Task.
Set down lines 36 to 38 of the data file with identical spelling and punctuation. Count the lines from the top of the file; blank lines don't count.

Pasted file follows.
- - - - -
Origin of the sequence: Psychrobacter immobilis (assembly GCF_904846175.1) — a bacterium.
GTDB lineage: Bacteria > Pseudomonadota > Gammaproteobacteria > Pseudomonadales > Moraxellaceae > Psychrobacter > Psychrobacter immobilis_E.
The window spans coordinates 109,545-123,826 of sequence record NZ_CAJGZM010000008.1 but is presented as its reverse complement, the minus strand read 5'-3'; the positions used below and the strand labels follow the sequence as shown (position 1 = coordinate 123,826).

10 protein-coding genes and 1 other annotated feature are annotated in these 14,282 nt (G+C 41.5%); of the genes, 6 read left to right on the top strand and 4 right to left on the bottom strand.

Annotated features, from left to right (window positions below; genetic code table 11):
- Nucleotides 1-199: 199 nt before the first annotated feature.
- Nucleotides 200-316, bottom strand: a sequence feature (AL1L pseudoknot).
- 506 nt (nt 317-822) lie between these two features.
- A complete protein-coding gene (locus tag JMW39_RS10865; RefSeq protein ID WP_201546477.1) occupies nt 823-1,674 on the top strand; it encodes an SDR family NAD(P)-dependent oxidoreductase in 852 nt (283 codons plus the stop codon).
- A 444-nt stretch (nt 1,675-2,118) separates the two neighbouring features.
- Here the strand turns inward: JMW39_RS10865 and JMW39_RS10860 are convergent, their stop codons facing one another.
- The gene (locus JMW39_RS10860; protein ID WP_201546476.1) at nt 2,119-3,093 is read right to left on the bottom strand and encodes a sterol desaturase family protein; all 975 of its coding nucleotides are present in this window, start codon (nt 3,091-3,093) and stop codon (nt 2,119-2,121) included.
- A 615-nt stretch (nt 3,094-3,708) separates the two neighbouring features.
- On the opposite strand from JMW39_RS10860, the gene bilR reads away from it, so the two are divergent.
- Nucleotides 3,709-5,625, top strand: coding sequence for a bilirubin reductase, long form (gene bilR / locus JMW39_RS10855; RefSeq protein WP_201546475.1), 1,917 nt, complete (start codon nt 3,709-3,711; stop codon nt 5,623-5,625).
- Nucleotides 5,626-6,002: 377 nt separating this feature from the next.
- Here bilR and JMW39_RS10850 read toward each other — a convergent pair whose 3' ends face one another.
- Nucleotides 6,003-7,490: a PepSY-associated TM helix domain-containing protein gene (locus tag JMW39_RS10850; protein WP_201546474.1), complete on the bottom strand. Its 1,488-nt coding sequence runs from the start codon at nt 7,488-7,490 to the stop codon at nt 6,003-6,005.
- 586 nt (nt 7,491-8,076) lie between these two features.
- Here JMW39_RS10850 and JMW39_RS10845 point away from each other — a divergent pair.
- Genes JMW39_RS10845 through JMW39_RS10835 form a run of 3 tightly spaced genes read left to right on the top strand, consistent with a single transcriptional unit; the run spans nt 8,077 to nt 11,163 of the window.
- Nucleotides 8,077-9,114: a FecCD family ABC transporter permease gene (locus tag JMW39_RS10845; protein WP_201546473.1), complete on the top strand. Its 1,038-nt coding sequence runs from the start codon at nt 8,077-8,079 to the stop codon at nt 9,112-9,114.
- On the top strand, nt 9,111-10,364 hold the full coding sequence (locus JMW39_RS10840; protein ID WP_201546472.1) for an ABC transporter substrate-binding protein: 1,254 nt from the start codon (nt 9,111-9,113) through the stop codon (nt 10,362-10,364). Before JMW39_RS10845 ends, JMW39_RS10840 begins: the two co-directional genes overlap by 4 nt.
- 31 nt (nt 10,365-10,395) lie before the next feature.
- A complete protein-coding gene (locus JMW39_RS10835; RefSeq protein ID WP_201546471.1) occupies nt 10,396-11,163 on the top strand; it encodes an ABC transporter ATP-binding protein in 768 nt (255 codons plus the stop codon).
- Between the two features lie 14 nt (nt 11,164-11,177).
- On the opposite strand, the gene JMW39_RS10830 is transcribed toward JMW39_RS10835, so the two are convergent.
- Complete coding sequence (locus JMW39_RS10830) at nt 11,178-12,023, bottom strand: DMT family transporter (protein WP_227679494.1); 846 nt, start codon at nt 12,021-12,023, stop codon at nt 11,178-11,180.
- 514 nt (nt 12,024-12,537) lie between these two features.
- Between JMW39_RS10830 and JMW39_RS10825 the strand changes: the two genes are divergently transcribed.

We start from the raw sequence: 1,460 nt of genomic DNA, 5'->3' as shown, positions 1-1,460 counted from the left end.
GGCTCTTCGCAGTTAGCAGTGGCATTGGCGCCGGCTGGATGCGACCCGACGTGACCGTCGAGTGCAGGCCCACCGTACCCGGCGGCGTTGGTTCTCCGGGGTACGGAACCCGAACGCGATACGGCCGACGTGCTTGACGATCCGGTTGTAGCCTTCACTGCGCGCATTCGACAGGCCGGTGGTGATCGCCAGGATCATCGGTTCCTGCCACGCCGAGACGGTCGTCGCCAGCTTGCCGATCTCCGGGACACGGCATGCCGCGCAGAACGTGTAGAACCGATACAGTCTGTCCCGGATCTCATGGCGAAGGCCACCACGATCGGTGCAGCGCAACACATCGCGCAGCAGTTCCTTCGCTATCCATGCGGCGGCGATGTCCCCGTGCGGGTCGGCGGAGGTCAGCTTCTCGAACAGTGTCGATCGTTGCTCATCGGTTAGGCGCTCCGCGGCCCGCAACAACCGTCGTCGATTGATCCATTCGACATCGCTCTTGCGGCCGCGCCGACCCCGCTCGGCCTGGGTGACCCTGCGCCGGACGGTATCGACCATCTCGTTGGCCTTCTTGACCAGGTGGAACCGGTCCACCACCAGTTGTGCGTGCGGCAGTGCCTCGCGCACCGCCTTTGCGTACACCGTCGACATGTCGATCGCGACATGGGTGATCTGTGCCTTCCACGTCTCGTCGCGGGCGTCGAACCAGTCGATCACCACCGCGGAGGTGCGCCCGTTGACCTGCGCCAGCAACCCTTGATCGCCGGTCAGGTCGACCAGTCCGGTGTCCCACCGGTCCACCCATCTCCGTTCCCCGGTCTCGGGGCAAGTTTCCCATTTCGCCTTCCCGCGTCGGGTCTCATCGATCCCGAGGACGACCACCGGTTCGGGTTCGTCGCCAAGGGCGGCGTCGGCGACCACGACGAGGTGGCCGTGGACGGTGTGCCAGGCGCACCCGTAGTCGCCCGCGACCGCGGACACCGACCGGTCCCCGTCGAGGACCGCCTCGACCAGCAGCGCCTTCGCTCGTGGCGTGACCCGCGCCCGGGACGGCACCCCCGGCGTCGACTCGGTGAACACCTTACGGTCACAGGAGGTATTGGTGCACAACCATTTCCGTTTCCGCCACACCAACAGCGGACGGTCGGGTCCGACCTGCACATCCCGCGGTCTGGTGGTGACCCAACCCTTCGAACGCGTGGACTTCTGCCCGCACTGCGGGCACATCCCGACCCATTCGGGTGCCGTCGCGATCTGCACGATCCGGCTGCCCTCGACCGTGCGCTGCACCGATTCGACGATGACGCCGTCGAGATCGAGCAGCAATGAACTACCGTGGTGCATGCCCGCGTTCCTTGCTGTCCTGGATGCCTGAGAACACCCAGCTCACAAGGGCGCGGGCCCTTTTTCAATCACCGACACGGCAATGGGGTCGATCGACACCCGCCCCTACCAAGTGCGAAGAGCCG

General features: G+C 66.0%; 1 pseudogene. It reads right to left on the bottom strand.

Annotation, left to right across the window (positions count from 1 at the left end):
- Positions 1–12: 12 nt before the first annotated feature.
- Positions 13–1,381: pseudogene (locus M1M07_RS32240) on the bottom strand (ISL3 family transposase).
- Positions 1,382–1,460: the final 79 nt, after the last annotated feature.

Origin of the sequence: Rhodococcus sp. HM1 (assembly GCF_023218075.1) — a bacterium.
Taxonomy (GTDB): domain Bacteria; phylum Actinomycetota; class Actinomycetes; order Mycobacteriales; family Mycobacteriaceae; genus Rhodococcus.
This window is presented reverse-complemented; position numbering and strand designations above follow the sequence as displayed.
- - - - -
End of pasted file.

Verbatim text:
- Positions 13–1,381: pseudogene (locus M1M07_RS32240) on the bottom strand (ISL3 family transposase).
- Positions 1,382–1,460: the final 79 nt, after the last annotated feature.

Origin of the sequence: Rhodococcus sp. HM1 (assembly GCF_023218075.1) — a bacterium.